Greatest ever wicketkeeper-batsman?
BATTING (World Cups 1999-2007)
WICKETKEEPING (World Cups 1999-2007)
Adam Gilchrist’s belligerence with the willow catapulted him to the opening slot in One-day Internationals. Coupled with his prowess with the gauntlets, the southpaw became a key element in the success of Australian teams for a decade. For an aggressive batsman, he was amazingly consistent batting down the order in Test matches. Considering that he kept wickets brilliantly to superlative pacemen and top-class leg-spinners, Gilchrist must arguably be the best wicketkeeper-batsman the game has ever seen. It is players like him that contribute to the making of great teams.
The 1999 World Cup was not particularly distinguished for him personally, but by his own lofty standards. He started badly, as did most openers in this event, and brought up his first fifty only in the fourth fixture. He slammed the hapless Bangladesh bowlers for 63 off a mere 39 balls, blitzing a dozen boundaries. Having already lost to New Zealand and Pakistan, it was absolutely essential for Australia to boost their run-rate. Gilchrist put up an opening stand of 98 off just 71 deliveries with Mark Waugh. That set the tone for later batsmen, Tom Moody hitting what was then the fastest World Cup half-century off 28 balls.
Gilchrist was unusually sedate as India were trounced in the first super-six match. He scored 31 off 52 balls with just one boundary as Mark Waugh outpaced him in a partnership of 97. Gilchrist emulated Greg Dyer’s 1987 feat of snapping up four catches, the only Australian wicketkeepers to do so in the World Cup at that point. It was only in the lop-sided final that Gilchrist hit up his second half-century. Set a meagre target of 133 by Pakistan, he raised 75 with Mark Waugh in 10.1 overs. Gilchrist brought up his fifty off 33 balls, fastest in a World Cup final. He was dismissed for 54 off 36 deliveries, having hit 8 fours and a six. Gilchrist’s role in the victorious campaign may not have been stellar, but it was useful under the circumstances.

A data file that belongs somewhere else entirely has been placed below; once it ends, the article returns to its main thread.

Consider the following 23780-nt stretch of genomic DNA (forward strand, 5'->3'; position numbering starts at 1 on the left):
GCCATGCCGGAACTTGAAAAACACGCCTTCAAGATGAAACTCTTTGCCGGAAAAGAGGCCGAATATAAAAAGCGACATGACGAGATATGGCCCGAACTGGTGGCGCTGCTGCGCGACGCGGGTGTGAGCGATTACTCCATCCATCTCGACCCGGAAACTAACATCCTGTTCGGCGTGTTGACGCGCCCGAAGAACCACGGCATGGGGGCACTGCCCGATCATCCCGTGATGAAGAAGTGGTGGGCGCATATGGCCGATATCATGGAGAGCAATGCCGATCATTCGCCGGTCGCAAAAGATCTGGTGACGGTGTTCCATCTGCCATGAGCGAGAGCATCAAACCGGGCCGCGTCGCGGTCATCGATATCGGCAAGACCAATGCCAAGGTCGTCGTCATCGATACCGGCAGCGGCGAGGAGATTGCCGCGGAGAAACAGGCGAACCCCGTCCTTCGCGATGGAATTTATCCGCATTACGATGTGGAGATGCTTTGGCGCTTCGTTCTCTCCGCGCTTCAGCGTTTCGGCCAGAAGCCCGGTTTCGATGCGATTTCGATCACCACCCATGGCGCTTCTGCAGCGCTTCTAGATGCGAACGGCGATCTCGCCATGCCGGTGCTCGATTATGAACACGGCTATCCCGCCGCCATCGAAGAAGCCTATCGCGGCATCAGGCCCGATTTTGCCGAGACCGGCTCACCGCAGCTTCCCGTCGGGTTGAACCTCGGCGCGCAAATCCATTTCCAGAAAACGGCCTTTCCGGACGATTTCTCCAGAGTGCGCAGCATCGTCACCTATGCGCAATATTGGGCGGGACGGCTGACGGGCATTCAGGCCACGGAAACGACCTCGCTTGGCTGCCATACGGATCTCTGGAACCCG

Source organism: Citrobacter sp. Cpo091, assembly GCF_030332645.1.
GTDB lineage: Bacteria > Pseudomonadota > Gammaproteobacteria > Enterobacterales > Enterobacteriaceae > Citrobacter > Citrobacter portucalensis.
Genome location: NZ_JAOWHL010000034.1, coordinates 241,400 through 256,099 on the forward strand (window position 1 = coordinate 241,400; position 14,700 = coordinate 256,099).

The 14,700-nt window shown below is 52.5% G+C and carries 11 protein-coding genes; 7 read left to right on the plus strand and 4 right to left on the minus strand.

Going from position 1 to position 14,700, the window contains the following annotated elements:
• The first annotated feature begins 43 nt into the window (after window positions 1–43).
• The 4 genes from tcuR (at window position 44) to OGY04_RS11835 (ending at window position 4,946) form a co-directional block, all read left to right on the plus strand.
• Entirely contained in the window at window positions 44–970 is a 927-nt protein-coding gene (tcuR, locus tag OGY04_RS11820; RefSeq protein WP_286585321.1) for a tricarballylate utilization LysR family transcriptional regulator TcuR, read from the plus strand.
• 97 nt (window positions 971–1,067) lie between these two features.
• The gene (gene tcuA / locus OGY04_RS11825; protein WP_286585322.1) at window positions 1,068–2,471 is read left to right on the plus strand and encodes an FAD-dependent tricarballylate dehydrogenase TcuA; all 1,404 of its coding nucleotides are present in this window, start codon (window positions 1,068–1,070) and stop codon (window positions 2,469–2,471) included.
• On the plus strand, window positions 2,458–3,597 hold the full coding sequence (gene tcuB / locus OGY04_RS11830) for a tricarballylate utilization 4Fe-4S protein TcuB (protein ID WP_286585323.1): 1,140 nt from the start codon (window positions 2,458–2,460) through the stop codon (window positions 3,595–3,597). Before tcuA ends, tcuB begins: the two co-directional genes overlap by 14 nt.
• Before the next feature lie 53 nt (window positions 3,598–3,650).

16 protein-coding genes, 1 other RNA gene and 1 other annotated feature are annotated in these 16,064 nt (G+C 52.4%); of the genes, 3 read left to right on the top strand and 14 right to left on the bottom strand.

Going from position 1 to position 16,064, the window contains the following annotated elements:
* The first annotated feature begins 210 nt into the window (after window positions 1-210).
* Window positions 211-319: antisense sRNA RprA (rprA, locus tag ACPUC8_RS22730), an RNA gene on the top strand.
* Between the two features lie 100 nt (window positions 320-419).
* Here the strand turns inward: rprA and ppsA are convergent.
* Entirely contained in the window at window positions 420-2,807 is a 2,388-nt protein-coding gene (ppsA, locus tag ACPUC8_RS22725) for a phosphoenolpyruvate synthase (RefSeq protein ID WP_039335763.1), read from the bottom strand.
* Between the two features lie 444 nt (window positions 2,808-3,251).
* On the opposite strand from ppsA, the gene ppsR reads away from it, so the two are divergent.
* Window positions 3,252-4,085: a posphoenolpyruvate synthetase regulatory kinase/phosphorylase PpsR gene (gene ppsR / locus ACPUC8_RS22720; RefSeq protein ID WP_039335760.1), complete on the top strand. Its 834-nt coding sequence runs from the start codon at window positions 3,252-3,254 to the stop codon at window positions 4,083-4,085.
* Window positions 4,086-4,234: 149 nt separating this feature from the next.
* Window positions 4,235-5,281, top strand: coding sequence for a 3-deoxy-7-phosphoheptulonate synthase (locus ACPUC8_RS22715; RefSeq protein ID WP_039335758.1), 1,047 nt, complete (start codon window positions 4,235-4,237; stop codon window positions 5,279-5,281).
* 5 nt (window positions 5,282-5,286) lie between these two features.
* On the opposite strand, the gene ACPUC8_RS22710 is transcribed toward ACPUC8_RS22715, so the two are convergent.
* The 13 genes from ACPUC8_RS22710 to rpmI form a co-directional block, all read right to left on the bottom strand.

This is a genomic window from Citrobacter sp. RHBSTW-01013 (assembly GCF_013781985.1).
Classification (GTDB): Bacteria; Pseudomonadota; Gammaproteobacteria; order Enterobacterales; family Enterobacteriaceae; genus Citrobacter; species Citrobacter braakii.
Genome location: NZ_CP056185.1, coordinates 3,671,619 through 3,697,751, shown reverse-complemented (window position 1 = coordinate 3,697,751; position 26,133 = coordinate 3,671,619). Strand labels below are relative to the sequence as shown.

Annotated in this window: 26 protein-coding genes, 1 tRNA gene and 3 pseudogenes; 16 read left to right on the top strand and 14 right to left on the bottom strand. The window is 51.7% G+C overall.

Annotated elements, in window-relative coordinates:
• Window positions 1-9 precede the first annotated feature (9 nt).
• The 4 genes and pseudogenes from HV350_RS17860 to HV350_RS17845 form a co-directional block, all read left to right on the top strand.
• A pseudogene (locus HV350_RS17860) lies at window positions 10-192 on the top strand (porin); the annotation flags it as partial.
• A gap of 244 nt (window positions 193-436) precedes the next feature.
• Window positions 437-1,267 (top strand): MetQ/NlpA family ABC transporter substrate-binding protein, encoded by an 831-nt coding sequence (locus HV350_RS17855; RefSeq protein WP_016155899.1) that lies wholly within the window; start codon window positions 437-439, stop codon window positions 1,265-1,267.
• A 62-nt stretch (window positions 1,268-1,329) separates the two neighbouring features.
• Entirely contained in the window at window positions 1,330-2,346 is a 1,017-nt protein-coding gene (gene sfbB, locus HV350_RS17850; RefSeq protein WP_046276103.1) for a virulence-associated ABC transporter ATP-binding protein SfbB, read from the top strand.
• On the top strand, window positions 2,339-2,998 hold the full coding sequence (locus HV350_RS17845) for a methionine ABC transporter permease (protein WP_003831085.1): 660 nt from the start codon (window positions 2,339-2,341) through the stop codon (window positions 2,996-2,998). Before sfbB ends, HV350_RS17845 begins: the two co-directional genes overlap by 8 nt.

Australia went from one peak to another after this triumph. Gilchrist also grew in stature, and by the 2003 World Cup, there was none to challenge either. He raised an opening stand of 100 with Matthew Hayden against India, scoring 48 off 61 balls with 6 boundaries. Facing a formidable Zimbabwean score of 246, Gilchrist and Hayden put on 89. Gilchrist went on to score 61 off 64 deliveries, having hit 8 fours.
He then caught a record six Namibian batsmen, the maximum dismissals in a World Cup match. It also equalled his own record for most dismissals in all One-day Internationals, which he shared with Alec Stewart and Ridley Jacobs. In the process he went past Moin Khan’s all-time tally of 257 dismissals in 182 matches. Gilchrist’s new high in One-day Internationals now stood at 259 dismissals, comprising 222 catches and 37 stumpings in 151 matches. In the next match he snapped up three catches as the English gave the champions a scare. He was careering along with the bat before he fell for 22 off 18 balls, having cracked five boundaries.